Let’s say your goal is more career-oriented, like becoming a better public speaker. If you practice your speeches at Toastmasters meetings but avoid situations where you’ll need to be unrehearsed—like networking gatherings or community meetings—you’re not helping yourself.

                            You have to think about what will help transform you into the person you want to be, not just what’s easiest or most comfortable.

                            8. Check off Items as You Go

                            You may think you’ve spent a lot of time creating lists. Not only do they help make your goals a reality, but lists also keep your action plan organized, create urgency, and help track your progress. Because lists provide structure, they reduce anxiety.

                            There’s something else special about lists of tasks completed. When you cross off a task in your action plan, your brain releases dopamine[4]. This reward makes you feel good, and you’ll want to repeat this feeling.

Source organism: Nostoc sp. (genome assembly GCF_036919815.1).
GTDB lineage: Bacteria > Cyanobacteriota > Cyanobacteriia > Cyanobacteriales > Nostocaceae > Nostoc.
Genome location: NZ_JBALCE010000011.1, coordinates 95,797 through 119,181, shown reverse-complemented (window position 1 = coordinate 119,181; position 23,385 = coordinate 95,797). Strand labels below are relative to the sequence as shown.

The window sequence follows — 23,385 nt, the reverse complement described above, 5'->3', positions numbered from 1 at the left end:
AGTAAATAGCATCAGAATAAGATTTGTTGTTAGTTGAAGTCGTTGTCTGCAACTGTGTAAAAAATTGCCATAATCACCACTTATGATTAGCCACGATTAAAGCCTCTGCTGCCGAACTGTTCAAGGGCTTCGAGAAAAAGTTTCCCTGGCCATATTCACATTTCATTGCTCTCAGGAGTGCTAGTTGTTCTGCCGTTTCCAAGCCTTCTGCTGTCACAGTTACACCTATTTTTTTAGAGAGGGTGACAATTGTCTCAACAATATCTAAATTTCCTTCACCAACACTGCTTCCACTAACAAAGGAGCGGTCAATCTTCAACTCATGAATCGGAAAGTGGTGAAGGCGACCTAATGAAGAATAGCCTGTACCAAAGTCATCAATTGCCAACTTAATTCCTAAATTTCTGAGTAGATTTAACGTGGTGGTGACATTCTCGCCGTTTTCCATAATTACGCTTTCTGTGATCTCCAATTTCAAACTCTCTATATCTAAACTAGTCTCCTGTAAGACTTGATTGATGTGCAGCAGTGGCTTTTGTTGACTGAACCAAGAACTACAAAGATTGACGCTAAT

If you crossed out on your calendar the days you went to the gym, you’d want to keep experiencing the satisfaction of each bold “X.” That means more motivation to go the gym consistently.

                            9. Review and Reset as Necessary

                            Achieving any personal goal is a process. Although it would be great if you could reach a goal overnight, it takes time. Along the way, you may experience setbacks. Instead of getting frustrated and giving up, schedule frequent reviews—daily, weekly, or monthly—to see how you’re progressing.

                            If you aren’t where you’d hoped to be, you may need to alter your action plan. Rework it so you’re able to reach the goal you’ve set.

                            The Bottom Line

                            When you want to learn how to set goals and action plans—whether you want to lose weight, learn a new skill, or make more money—you need to create a realistic plan to get you there. It will guide you in establishing realistic steps and time frames to achieve your goal. Best of all, it will keep you on track when you stumble, and we all do.

                            More on Goal Action Plans

                            Featured photo credit: Estée Janssens via unsplash.com